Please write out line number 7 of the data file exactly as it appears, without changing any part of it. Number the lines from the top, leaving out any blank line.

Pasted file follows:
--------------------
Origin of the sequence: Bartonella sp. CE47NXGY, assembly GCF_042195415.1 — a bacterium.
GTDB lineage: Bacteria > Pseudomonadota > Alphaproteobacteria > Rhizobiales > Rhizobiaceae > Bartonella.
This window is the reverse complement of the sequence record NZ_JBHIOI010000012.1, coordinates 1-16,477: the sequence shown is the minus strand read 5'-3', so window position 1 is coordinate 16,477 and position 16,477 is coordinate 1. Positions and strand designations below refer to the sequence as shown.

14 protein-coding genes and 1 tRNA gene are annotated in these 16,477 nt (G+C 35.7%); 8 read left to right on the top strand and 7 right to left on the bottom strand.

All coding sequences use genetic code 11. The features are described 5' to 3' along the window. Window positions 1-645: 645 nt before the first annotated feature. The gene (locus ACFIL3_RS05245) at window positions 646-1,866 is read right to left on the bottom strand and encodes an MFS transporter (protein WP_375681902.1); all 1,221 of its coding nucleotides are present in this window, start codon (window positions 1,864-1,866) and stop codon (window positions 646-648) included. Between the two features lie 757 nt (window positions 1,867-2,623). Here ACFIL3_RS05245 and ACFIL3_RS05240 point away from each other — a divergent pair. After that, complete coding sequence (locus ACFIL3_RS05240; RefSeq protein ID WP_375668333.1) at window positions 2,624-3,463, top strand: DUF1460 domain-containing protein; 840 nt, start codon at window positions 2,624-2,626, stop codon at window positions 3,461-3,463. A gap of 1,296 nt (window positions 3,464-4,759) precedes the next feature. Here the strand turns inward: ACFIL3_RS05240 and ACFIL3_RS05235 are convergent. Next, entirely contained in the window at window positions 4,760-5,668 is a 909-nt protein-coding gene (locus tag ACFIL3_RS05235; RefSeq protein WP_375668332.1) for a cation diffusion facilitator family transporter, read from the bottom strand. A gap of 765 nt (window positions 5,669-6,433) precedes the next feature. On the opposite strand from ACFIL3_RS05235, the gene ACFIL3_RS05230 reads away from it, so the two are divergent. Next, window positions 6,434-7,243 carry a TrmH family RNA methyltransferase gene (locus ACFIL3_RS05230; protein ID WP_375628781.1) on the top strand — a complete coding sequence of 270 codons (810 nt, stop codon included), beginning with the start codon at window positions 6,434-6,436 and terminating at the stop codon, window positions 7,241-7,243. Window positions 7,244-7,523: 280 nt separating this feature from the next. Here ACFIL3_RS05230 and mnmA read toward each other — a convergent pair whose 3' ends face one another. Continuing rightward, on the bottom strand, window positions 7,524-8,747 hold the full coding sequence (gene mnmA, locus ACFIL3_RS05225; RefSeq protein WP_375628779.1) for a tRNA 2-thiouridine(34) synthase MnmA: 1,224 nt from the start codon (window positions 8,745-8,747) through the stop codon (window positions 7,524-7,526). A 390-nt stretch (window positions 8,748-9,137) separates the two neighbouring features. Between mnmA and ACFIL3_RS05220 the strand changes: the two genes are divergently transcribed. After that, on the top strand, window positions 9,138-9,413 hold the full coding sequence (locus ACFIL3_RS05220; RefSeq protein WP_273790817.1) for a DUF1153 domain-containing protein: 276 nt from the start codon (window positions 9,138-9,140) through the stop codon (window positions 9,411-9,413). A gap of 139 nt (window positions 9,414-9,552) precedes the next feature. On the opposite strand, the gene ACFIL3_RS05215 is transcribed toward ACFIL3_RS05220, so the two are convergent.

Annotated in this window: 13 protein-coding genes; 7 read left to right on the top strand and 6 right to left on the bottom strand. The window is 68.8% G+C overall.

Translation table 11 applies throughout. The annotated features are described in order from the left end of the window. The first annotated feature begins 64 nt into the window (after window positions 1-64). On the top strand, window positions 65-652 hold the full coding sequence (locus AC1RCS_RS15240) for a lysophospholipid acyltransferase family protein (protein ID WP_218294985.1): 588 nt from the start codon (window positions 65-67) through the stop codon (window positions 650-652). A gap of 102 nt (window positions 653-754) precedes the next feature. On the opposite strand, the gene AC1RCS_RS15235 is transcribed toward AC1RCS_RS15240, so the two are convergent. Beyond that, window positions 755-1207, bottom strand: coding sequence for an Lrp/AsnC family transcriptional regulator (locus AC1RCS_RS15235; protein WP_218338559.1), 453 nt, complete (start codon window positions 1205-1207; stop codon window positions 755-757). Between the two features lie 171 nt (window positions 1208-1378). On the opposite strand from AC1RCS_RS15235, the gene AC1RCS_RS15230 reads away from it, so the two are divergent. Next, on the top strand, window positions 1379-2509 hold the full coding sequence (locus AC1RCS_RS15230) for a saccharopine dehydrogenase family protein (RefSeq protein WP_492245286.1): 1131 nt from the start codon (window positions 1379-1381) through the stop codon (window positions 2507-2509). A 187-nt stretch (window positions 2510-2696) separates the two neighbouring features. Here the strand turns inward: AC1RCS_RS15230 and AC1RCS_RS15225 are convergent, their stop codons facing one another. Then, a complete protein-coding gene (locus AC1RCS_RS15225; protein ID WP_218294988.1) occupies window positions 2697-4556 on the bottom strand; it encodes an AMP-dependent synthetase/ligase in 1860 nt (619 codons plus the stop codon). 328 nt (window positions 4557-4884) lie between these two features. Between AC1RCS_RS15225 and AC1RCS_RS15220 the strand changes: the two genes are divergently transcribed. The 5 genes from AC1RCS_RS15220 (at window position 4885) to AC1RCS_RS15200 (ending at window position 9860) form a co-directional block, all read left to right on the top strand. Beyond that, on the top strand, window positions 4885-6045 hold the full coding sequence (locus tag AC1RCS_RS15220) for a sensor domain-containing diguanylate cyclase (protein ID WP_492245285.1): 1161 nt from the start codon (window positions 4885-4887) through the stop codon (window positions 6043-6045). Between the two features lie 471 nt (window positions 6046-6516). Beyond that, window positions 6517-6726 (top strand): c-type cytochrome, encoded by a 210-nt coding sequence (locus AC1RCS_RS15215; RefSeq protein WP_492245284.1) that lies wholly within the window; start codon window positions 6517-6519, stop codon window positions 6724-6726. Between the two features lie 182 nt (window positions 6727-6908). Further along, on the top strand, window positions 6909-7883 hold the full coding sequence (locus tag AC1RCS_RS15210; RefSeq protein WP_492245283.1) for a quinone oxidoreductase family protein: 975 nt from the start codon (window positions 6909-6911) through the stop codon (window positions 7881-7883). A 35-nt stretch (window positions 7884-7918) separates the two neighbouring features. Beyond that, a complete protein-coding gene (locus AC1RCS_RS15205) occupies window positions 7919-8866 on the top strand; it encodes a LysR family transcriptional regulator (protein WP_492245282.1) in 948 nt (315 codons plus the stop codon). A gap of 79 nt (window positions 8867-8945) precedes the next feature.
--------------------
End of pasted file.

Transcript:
Translation table 11 applies throughout. The annotated features are described in order from the left end of the window. The first annotated feature begins 64 nt into the window (after window positions 1-64). On the top strand, window positions 65-652 hold the full coding sequence (locus AC1RCS_RS15240) for a lysophospholipid acyltransferase family protein (protein ID WP_218294985.1): 588 nt from the start codon (window positions 65-67) through the stop codon (window positions 650-652). A gap of 102 nt (window positions 653-754) precedes the next feature. On the opposite strand, the gene AC1RCS_RS15235 is transcribed toward AC1RCS_RS15240, so the two are convergent. Beyond that, window positions 755-1207, bottom strand: coding sequence for an Lrp/AsnC family transcriptional regulator (locus AC1RCS_RS15235; protein WP_218338559.1), 453 nt, complete (start codon window positions 1205-1207; stop codon window positions 755-757). Between the two features lie 171 nt (window positions 1208-1378). On the opposite strand from AC1RCS_RS15235, the gene AC1RCS_RS15230 reads away from it, so the two are divergent. Next, on the top strand, window positions 1379-2509 hold the full coding sequence (locus AC1RCS_RS15230) for a saccharopine dehydrogenase family protein (RefSeq protein WP_492245286.1): 1131 nt from the start codon (window positions 1379-1381) through the stop codon (window positions 2507-2509). A 187-nt stretch (window positions 2510-2696) separates the two neighbouring features. Here the strand turns inward: AC1RCS_RS15230 and AC1RCS_RS15225 are convergent, their stop codons facing one another. Then, a complete protein-coding gene (locus AC1RCS_RS15225; protein ID WP_218294988.1) occupies window positions 2697-4556 on the bottom strand; it encodes an AMP-dependent synthetase/ligase in 1860 nt (619 codons plus the stop codon). 328 nt (window positions 4557-4884) lie between these two features. Between AC1RCS_RS15225 and AC1RCS_RS15220 the strand changes: the two genes are divergently transcribed. The 5 genes from AC1RCS_RS15220 (at window position 4885) to AC1RCS_RS15200 (ending at window position 9860) form a co-directional block, all read left to right on the top strand. Beyond that, on the top strand, window positions 4885-6045 hold the full coding sequence (locus tag AC1RCS_RS15220) for a sensor domain-containing diguanylate cyclase (protein ID WP_492245285.1): 1161 nt from the start codon (window positions 4885-4887) through the stop codon (window positions 6043-6045). Between the two features lie 471 nt (window positions 6046-6516). Beyond that, window positions 6517-6726 (top strand): c-type cytochrome, encoded by a 210-nt coding sequence (locus AC1RCS_RS15215; RefSeq protein WP_492245284.1) that lies wholly within the window; start codon window positions 6517-6519, stop codon window positions 6724-6726. Between the two features lie 182 nt (window positions 6727-6908). Further along, on the top strand, window positions 6909-7883 hold the full coding sequence (locus tag AC1RCS_RS15210; RefSeq protein WP_492245283.1) for a quinone oxidoreductase family protein: 975 nt from the start codon (window positions 6909-6911) through the stop codon (window positions 7881-7883). A 35-nt stretch (window positions 7884-7918) separates the two neighbouring features. Beyond that, a complete protein-coding gene (locus AC1RCS_RS15205) occupies window positions 7919-8866 on the top strand; it encodes a LysR family transcriptional regulator (protein WP_492245282.1) in 948 nt (315 codons plus the stop codon). A gap of 79 nt (window positions 8867-8945) precedes the next feature.